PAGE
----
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Classic Games (Games) Games

Roguelikes: the Misnamed Genre 201

ZorbaTHut writes "I've been playing a lot of Dungeon Crawl: Stone Soup lately. It's a great example of a roguelike (and open source, too). But I can't stop thinking that perhaps 'roguelike' is the wrong term for the genre. 'Roguelikes aren’t about dungeons. They’re not about text-based graphics, or random artifacts, or permadeath. ... Roguelikes are about using an unpredictable toolkit with complex interactions in order to overcome unpredictable challenges.'"
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Roguelikes: the Misnamed Genre

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  • by SharpFang ( 651121 ) on Wednesday April 27, 2011 @04:00AM (#35950580) Homepage Journal

    Diablo and its derivatives, Diablo 2 and Torchlight - are they Roguelikes?
    Quite crude for roguelikes, but the generated landscape changing with each game, varied monsters, levelled dungeon with ability to backtrace, random-generated items, and generally quite a bit of roguelike elements...
    I think the thing that could make them apart from the genre is lack of "turn-based" mode, kinda like an active pause - even entering the inventory does not pause. But is it enough?

  • by a_n_d_e_r_s ( 136412 ) on Wednesday April 27, 2011 @04:08AM (#35950608) Homepage Journal

    Its a dupe from an earlier submission that was not deemed fit to become a story []

    So its actually someone writing a story and then spamming the slashdot submission to get it in here.

    Sadly it's not better then the last time this sad story was submitted - can it please die - don't comment please.

  • by DNS-and-BIND ( 461968 ) on Wednesday April 27, 2011 @04:48AM (#35950758) Homepage
    Sheesh, God forbid anyone actually try to play the game as it was intended, rather than use every bit of fun-draining information available on the net to make the game into an 'achievement' instead of 'fun'.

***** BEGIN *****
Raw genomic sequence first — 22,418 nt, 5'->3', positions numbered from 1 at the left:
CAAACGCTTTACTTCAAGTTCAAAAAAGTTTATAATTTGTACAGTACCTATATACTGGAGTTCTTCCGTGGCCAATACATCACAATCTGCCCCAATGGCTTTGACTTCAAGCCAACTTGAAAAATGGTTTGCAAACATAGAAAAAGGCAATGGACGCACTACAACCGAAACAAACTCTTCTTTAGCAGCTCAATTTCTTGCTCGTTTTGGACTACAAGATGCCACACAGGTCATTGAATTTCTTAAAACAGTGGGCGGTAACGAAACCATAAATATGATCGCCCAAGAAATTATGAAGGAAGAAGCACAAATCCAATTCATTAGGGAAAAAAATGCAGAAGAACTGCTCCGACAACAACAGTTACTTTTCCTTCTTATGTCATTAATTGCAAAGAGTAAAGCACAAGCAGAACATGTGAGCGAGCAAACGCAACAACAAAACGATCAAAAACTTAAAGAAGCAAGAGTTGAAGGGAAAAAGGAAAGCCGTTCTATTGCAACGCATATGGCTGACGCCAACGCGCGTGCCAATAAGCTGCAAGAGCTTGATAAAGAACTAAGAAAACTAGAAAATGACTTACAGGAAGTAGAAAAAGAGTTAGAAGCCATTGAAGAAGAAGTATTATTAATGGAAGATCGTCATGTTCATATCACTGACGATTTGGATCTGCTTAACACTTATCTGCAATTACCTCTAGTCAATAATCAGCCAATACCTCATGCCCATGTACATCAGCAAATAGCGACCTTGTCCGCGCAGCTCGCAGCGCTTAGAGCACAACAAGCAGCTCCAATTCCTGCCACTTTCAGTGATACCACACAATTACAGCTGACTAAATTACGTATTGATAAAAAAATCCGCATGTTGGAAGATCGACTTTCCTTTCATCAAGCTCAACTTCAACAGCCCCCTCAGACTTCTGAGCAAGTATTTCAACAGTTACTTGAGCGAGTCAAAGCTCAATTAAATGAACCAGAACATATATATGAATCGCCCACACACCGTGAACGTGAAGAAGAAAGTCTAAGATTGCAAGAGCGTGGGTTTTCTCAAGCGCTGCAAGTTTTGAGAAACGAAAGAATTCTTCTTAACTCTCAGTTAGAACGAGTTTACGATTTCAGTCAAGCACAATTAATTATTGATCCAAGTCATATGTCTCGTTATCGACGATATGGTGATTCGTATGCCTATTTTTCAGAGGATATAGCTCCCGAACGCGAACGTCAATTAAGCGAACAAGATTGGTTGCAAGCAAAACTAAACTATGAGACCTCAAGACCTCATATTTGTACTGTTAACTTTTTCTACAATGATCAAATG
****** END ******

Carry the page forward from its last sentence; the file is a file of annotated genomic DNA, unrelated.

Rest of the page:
• by mcvos ( 645701 ) on Wednesday April 27, 2011 @05:32AM (#35950936)

    Roguelikes don't have anywhere near enough roleplaying (none whatsoever, generally) to be RPGs. They're basically simple hack & slash games, but what makes them interesting is the tactical problem solving. You encounter a monster, swarm of monsters or other situation that's just too hard to overcome by your usual methods, so you need to think of something clever. You need to think, and you need time to think (which you don't have in an action game).

    This is something all true roguelikes (nethack, moria, angband, adom) have in common. They are incredibly challenging and almost impossible to win. (I only managed to finish adom once through outrageous save scumming.) They require thinking and creativity. They need to be turn based and have a ridiculous number of options. They have to be fucking hard. It's about overcoming the challenges, not about experiencing some story (because there is none).

  • Re:Nethack (Score:3, Interesting)

    by bhaak1 ( 219906 ) <> on Wednesday April 27, 2011 @07:46AM (#35951362) Homepage

    Roguelikes have a long history and some of those old decisions don't fit well into the modern computer environments. For example vi-keys (although almost all modern roguelikes support numpad) are such a case. Without tradition, developers probably would use a solution base on the nowadays more common WASD.

    But there's also a reason for not changing. You've already got a lot of people familiar with certain concepts.

    As a NetHack fork developer I don't want to alienate the large Vanilla player base by introducing new keys that would confuse them. Even though I know that it isn't the best possible interface for beginners.

    Luckily you can try to improve an interface without completely overhaul it. It's not the best possible solution but a good compromise.

    With Vanilla NetHack you've got the problem that it really hasn't changed much since mid-90s and is dormant since 2003. I wouldn't hold my breath for a version with a better interface from the DevTeam.

  • Re:Nethack (Score:3, Interesting)

    by hey hey hey ( 659173 ) on Wednesday April 27, 2011 @12:23PM (#35954152)
    Based on your UID number, you probably remember... but the keyboards at the time Rogue (and vi) came out didn't _have_ cursor keys.

    You can't tell by my UID, but I was actually AT Berkeley when Rogue and vi came out. The ADM-3A terminal (which was by far the most common terminal there, and lots of other places) had a left arrow on the H, a down arrow on the J, a up arrow on the K and a right arrow on the L. Not cursor keys per-se, but a dang strong hint.

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